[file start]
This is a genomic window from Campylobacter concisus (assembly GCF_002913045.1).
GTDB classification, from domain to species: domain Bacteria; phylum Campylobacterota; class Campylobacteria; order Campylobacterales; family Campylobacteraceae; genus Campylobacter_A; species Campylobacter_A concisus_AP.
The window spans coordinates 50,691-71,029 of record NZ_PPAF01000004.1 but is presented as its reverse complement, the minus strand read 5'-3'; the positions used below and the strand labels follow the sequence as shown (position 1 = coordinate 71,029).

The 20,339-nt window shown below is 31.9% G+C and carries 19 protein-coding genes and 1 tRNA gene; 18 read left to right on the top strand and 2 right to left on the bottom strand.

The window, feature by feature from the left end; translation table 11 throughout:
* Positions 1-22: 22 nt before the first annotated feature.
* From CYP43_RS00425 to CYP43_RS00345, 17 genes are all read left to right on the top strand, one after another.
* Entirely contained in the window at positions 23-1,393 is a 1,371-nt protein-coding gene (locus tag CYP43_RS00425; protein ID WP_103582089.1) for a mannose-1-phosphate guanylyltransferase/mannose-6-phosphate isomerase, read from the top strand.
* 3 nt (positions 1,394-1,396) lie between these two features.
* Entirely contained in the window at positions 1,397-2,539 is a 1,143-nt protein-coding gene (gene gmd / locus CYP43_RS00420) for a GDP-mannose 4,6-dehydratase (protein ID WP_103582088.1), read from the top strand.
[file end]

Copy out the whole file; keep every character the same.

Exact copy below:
This is a genomic window from Campylobacter concisus (assembly GCF_002913045.1).
GTDB classification, from domain to species: domain Bacteria; phylum Campylobacterota; class Campylobacteria; order Campylobacterales; family Campylobacteraceae; genus Campylobacter_A; species Campylobacter_A concisus_AP.
The window spans coordinates 50,691-71,029 of record NZ_PPAF01000004.1 but is presented as its reverse complement, the minus strand read 5'-3'; the positions used below and the strand labels follow the sequence as shown (position 1 = coordinate 71,029).

The 20,339-nt window shown below is 31.9% G+C and carries 19 protein-coding genes and 1 tRNA gene; 18 read left to right on the top strand and 2 right to left on the bottom strand.

The window, feature by feature from the left end; translation table 11 throughout:
* Positions 1-22: 22 nt before the first annotated feature.
* From CYP43_RS00425 to CYP43_RS00345, 17 genes are all read left to right on the top strand, one after another.
* Entirely contained in the window at positions 23-1,393 is a 1,371-nt protein-coding gene (locus tag CYP43_RS00425; protein ID WP_103582089.1) for a mannose-1-phosphate guanylyltransferase/mannose-6-phosphate isomerase, read from the top strand.
* 3 nt (positions 1,394-1,396) lie between these two features.
* Entirely contained in the window at positions 1,397-2,539 is a 1,143-nt protein-coding gene (gene gmd / locus CYP43_RS00420) for a GDP-mannose 4,6-dehydratase (protein ID WP_103582088.1), read from the top strand.